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Total microbial cells found in association with humans may exceed the total number of cells making up the human body by a factor of ten-to-one. The total number of genes associated with the human microbiome could exceed the total number of human genes by a factor of 100-to-one. Many of these organisms have not been successfully cultured, identified, or otherwise characterized. Organisms expected to be found in the human microbiome, however, may generally be categorized as 12) ___ (the majority), members of domain Archaea, yeasts, and single-celled eukaryotes as well as various helminthparasites and viruses, the latter including viruses that infect the cellular microbiome organisms (e.g., bacteriophages, the viruses of bacteria).

 

The HMP will address some of the most inspiring, vexing and fundamental scientific questions today. Importantly, it also has the potential to break down the artificial barriers between medical microbiology and environmental microbiology. It is hoped that the HMP will not only identify new ways to determine health and predisposition to diseases but also define the parameters needed to design, implement and monitor strategies for intentionally manipulating the human microbiota, to optimize its performance in the context of an individual’s physiology.

 

The HMP includes the following goals:

1.    To develop a reference set of microbial genome sequences and to perform preliminary characterization of the human microbiome

2.    To explore the relationship between disease and changes in the human microbiome

3.    To develop new technologies and tools for computational analysis

4.    To establish a resource repository

5.    To study the ethical, legal, and social implications of human microbiome research

 

ANSWERS: 1) fungi; 2) body; 3) disease; 4) sugars; 5) cells; 6) sweat; 7) gut; 8) flora; 9) humans; 10) microbiome; 11) medication; 12) bacteria

Helicobacter pylori

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A team of researchers from Boston University, Harvard Medical School and Massachusetts Institute of Technology have shown that the bacterium that causes human stomach ulcers uses a clever biochemical strategy to alter the physical properties of its environment, allowing it to move and survive and further colonize its host. Contact with stomach acid keeps the mucin lining the epithelial cell layer in a spongy gel-like state. This consistency is impermeable to the bacterium Heliobacter pylori. However, the bacterium releases urease which neutralizes the stomach acid. This causes the mucin to liquefy, and the bacterium can swim right through it.

 

 

Helicobacter pylori may be the most successful pathogen in human history. While not as deadly as the bacteria that cause tuberculosis, cholera, and the plague, it infects more people than all the others combined.  This bacterium occupies half the stomachs on earth.

 

Helicobacter pylori migrated out of Africa along with its human host circa 60,000 years ago; however, it coexisted for hundreds of millions of years from the earlier evolution of Australopithecus to the present. Its subsequent evolution created seven prototypes from Europe, the Middle East, , NE Africa, Africa (2), Asia (2). The precursors of these prototypes have been named ancestral Europe1, ancestral Europe2, ancestral East Asia, ancestral Africa1, ancestral Africa2 and ancestral Sahul. These ancestral prototypes appear to have originated in Africa, Central and East Asia. European and African strains were introduced into the Americas along with its colonization – both thousands of years ago and more recently – the slave trade.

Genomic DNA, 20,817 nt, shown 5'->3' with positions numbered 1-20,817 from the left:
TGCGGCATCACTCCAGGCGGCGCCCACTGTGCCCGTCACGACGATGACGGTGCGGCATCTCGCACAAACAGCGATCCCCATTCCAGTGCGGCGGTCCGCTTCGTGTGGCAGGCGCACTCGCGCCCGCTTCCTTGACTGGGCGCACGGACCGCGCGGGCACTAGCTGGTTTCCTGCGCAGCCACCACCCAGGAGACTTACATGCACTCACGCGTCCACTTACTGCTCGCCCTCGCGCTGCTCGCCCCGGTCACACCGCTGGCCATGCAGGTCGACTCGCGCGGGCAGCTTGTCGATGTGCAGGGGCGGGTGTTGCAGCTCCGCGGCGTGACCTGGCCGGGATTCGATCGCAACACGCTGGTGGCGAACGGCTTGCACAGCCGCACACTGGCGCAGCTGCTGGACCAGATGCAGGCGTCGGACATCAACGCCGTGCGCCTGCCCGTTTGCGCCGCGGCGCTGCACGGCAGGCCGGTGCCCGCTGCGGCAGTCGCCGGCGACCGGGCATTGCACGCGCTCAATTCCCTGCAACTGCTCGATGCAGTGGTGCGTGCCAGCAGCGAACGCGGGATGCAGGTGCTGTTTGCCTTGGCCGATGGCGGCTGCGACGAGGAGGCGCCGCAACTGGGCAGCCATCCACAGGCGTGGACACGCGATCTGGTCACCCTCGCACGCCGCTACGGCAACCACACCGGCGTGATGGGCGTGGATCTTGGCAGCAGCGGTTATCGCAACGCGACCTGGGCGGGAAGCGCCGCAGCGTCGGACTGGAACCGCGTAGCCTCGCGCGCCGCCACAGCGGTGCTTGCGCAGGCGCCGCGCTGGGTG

Recent research states that genetic diversity in H. pylori increases with geographic distance from East Africa, the birthplace of modern humans. Using the genetic diversity data, the researchers have created simulations that indicate the bacteria seem to have spread from East Africa around 58,000 years ago. Their results indicate modern humans were already infected by H. pylori before their migrations out of Africa, and it has remained associated with human hosts since that time.

 

Helicobacter pylori was first discovered in the stomachs of patients with gastritis and stomach ulcers in 1982 by Dr. Barry Marshall and Dr. Robin Warren of Perth, Western Australia. At the time, the conventional thinking was that no bacterium can live in the human stomach, as the stomach produced extensive amounts of acid of a strength similar to the acid found in a car battery. Marshall and Warren rewrote the textbooks with reference to what causes gastritis and gastric ulcers. In recognition of their discovery, they were awarded the 2005 Nobel Prize in Physiology or Medicine.

 

Previous to the research of Marshall and Warren, German scientists found spiral-shaped bacteria in the lining of the human stomach in 1875, but they were unable to culture it, and the results were eventually forgotten. The Italian researcher Giulio Bizzozero described similarly shaped bacteria living in the acidic environment of the stomach of dogs in 1893. Professor Walery Jaworski of the Jagiellonian University in Krakow investigated sediments of gastric washings obtained from humans in 1899. Among some rod-like bacteria, he also found bacteria with a characteristic spiral shape, which he called Vibrio rugula. He was the first to suggest a possible role of this organism in the pathogenesis of gastric diseases. This work was included in the Handbook of Gastric Diseases, but it had little impact, as it was written in Polish. Several small studies conducted in the early 20th century demonstrated the presence of curved rods in the stomach of many patients with peptic ulcers and stomach cancer. Interest in the bacteria waned, however, when an American study published in 1954 failed to observe the bacteria in 1180 stomach biopsies.